Now the first one starts with the sentence: “But it came to pass at that time…” and finishes it as he likes. Now it’s a round robin. Each player is allowed to continue the story for two sentences and includes the terms they have written down. When a player has included a term in his sentences, he may take the card with the term on it and place it in front of him. This continues until all the terms have been used up and the story is over.
The best storyteller is the one who has the most cards in front of him at the end.
Tip: This game is one of the most nostalgic Christmas games for children and the family. It is worth writing down the story as you tell it – maybe even drawing it on – and saving it for later!
Materials: Paper, pens.
Each player gets a piece of paper on which they write the alphabet vertically. Now the youngest teammate starts, says A out loud and then silently recites the ABC in his head until the player to his left says aloud: Stop! shouts. The child announces aloud the letter they have arrived at, and then everyone has 10 seconds to write down a term that fits the Christmas season next to the letter.
A like Advent wreath
B like Bethlehem
C like Christ
Now it is the turn of the player sitting on the right to recite the alphabet etc. If he stops at a letter that has already been recited, this letter is skipped and the next letter that is still free is recited.
When all the letters of the alphabet have been recited, everyone takes turns to read out the word for the first letter. Then to the second, etc.
For each matching word, the player writes 10 points next to it. If several players have the same word, each player gets only 5 points. Unsuitable words or no words at all score 0 points.
It is worth keeping the children’s Christmas ABC as a souvenir.
Material: Newspaper pages, blindfolds, candle.
Each player gets a newspaper page and a blindfold with which they blindfold themselves until they can no longer see. Now an adult turns on Christmas music – or, for example, a YouTube clip from a film that fits in with Christmas and the Advent season.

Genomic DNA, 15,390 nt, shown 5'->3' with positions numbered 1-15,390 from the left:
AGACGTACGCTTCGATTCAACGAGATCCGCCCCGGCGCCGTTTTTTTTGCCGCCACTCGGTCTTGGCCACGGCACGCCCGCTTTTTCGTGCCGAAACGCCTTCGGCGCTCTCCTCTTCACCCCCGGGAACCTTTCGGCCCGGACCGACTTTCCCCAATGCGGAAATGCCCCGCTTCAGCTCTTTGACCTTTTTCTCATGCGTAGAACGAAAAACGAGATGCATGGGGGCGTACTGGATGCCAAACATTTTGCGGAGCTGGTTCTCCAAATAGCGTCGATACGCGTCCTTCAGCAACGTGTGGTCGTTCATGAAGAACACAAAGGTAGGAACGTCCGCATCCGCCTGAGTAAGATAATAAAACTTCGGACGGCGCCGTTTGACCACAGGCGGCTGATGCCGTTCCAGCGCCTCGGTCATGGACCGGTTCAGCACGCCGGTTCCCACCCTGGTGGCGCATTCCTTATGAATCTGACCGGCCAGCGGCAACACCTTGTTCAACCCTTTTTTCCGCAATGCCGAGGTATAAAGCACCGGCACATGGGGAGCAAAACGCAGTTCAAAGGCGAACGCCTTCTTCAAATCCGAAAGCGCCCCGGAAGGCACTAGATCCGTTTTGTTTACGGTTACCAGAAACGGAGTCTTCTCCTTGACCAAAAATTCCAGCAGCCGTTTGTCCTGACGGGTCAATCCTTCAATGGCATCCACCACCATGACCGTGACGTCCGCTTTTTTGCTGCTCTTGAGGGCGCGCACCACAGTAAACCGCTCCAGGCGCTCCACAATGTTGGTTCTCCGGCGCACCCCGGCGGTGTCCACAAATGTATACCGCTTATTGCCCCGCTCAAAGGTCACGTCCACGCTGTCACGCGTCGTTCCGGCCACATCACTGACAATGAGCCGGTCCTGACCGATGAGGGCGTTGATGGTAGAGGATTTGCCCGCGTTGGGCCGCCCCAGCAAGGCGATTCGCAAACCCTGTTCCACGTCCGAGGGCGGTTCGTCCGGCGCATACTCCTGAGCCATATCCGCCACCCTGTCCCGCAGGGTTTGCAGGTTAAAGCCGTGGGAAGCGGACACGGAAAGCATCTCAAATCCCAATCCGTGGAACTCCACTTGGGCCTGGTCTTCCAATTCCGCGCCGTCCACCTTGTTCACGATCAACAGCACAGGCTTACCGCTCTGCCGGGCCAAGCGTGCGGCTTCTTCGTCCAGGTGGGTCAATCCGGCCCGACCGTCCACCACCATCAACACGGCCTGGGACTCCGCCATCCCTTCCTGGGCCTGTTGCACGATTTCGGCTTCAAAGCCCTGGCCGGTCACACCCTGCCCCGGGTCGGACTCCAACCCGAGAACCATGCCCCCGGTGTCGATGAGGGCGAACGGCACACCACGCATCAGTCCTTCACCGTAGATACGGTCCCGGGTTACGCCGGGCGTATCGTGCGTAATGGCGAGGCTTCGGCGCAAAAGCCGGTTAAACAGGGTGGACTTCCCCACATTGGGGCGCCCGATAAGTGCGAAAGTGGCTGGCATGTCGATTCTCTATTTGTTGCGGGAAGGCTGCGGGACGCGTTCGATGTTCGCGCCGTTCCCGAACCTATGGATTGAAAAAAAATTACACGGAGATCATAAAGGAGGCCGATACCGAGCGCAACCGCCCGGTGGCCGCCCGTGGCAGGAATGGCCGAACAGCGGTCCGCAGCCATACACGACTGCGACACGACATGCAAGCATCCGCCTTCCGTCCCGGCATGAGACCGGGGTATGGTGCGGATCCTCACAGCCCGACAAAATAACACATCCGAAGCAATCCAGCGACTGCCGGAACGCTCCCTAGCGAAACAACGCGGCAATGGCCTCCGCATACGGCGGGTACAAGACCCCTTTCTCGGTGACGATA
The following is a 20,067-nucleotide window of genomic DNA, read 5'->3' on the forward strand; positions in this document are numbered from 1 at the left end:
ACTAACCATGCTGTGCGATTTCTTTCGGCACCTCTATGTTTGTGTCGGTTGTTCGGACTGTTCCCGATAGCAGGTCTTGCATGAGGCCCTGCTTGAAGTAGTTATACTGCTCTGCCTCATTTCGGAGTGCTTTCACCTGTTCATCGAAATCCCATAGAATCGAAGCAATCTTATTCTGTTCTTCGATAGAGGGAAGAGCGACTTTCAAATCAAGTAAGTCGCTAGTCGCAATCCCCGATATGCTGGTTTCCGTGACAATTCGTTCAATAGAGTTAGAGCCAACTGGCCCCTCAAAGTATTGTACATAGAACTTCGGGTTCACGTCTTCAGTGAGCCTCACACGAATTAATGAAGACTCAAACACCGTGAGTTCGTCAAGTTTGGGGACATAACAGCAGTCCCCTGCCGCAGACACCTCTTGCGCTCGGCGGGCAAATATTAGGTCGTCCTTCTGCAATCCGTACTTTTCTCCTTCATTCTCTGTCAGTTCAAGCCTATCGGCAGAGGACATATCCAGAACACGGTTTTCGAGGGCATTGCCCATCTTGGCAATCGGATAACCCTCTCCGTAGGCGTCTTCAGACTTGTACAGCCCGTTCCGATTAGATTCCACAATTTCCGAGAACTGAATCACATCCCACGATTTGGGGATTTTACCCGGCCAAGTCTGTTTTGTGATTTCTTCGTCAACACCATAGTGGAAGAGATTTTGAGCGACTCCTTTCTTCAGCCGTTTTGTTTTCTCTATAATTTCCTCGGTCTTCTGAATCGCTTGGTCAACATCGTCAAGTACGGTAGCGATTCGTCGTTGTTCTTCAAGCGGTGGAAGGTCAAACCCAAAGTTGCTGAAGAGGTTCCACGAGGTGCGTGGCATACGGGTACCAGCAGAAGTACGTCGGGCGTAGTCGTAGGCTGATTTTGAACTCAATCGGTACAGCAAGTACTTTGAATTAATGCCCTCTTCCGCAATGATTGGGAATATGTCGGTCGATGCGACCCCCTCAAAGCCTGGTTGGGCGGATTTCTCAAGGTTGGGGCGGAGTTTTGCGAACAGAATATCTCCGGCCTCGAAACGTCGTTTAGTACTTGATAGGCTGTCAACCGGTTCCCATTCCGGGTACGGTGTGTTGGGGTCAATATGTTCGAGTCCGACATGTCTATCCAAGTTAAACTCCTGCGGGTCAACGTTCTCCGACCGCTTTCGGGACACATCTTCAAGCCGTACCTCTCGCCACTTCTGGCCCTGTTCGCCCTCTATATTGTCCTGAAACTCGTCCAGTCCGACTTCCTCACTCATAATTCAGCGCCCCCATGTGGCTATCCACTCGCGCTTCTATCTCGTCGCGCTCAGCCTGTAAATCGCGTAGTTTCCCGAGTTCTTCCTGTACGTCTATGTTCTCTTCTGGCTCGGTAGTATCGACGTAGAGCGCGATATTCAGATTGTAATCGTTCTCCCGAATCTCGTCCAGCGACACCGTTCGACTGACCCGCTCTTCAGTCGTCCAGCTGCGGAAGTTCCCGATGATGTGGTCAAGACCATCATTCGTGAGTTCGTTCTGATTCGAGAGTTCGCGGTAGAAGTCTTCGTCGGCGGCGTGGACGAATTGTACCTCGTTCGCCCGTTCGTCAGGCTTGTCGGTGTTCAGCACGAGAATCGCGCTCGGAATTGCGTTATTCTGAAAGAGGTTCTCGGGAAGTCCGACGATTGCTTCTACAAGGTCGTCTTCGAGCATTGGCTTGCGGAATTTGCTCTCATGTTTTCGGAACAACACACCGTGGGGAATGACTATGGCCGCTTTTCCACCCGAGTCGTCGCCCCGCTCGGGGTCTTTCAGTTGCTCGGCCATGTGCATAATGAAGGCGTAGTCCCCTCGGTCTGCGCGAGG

All the participants listen intently and then tear an object – something that in their imagination exactly matches what they have heard – as a figure from their newspaper page.
Now everyone takes off their blindfolds, the figures are held in turn in the light of the candle and everyone else tries to guess what the figure represents and then together you point out what you see in its shadow cast.
It is one of the Christmas games for children where imaginative children can fully express themselves!
Material: Din A4 cardboard coloured, paper glue stick, sharpie.
Make a cube out of a coloured Din A4 cardboard before 1 December. You can find a template to print as a .pdf here. On each of the 6 sides of the cube, the family together thinks of a wish to write on it. Now each family member gets to roll the Christmas die once every day from 1 December and their wish is fulfilled by the family on the same day or week.
Whether celebrated religiously or not, Christmas is the celebration of family, when we take time for each other. We make little joys for each other every day in the lovingly self-made Advent calendar, bake biscuits together, feast together, make Advent wreaths and Christmas decorations together and these Christmas games for children create memories that last.
We wish everyone a wonderful Christmas season! 🙂